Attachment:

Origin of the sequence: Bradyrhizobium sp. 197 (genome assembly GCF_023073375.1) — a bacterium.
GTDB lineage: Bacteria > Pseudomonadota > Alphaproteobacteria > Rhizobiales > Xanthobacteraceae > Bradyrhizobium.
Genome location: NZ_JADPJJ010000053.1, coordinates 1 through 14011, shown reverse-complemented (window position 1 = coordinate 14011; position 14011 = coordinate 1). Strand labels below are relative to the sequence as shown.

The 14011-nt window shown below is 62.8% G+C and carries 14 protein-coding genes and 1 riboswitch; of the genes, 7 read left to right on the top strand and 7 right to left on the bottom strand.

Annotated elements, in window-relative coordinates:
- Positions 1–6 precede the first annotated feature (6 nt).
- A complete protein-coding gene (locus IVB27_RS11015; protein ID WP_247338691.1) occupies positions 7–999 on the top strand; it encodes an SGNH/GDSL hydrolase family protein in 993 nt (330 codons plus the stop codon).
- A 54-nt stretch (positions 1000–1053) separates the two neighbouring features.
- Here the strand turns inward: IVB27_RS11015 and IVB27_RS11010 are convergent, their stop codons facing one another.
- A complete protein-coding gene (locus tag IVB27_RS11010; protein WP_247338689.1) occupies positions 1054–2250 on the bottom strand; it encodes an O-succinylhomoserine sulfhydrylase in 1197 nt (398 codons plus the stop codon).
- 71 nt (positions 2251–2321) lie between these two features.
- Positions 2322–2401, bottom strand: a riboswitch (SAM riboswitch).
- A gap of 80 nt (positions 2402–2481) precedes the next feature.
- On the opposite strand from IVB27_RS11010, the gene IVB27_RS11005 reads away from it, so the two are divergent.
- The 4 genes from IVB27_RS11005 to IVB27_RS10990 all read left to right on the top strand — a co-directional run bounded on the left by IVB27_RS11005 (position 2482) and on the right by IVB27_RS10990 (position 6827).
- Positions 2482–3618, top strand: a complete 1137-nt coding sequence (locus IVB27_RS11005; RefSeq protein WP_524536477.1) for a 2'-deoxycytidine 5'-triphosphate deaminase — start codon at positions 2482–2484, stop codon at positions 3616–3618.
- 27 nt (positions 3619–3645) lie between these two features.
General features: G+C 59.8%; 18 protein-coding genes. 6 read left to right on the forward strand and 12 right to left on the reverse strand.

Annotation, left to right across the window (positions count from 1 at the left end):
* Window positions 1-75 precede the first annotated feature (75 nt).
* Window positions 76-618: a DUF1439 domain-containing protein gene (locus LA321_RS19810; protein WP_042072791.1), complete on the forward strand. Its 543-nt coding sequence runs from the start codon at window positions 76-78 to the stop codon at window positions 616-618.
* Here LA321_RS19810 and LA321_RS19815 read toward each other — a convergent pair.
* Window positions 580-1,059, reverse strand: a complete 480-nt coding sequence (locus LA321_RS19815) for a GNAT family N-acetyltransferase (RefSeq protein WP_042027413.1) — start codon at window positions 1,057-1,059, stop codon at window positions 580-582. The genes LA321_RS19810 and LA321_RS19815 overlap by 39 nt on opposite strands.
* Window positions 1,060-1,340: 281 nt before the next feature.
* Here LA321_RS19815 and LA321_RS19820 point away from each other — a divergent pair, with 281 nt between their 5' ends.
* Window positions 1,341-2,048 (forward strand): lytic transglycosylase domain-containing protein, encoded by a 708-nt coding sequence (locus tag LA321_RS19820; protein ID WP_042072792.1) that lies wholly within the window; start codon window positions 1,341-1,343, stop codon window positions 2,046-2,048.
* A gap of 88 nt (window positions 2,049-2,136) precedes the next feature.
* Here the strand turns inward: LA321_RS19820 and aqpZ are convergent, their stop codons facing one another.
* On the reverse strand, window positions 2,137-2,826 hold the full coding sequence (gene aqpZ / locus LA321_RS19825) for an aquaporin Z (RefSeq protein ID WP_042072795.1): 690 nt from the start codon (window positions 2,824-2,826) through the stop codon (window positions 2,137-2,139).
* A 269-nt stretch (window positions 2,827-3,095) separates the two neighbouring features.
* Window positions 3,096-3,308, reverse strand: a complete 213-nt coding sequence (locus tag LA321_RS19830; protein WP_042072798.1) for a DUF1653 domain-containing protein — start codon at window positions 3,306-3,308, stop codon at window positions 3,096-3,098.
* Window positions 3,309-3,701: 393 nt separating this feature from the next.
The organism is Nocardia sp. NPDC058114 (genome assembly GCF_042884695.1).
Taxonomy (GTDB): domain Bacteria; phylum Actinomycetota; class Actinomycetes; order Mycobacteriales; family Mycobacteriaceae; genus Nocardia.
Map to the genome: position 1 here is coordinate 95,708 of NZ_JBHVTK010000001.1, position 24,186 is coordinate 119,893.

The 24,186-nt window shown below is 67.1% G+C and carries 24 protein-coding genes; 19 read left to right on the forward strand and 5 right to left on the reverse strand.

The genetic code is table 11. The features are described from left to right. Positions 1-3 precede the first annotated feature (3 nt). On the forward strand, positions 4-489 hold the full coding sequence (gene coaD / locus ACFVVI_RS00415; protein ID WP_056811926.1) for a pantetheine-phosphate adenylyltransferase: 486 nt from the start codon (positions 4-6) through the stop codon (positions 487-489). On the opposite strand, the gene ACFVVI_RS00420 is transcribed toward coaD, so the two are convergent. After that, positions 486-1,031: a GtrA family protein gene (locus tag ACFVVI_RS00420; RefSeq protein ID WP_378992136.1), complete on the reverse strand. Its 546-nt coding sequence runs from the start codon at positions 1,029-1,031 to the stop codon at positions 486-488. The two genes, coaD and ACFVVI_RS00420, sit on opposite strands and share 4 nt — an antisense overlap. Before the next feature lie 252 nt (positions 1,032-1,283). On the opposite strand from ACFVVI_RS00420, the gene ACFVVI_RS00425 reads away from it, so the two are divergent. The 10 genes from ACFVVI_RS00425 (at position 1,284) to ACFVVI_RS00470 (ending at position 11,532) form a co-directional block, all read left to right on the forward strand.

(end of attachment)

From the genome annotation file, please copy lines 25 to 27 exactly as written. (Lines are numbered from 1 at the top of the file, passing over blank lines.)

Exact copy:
* Here LA321_RS19815 and LA321_RS19820 point away from each other — a divergent pair, with 281 nt between their 5' ends.
* Window positions 1,341-2,048 (forward strand): lytic transglycosylase domain-containing protein, encoded by a 708-nt coding sequence (locus tag LA321_RS19820; protein ID WP_042072792.1) that lies wholly within the window; start codon window positions 1,341-1,343, stop codon window positions 2,046-2,048.
* A gap of 88 nt (window positions 2,049-2,136) precedes the next feature.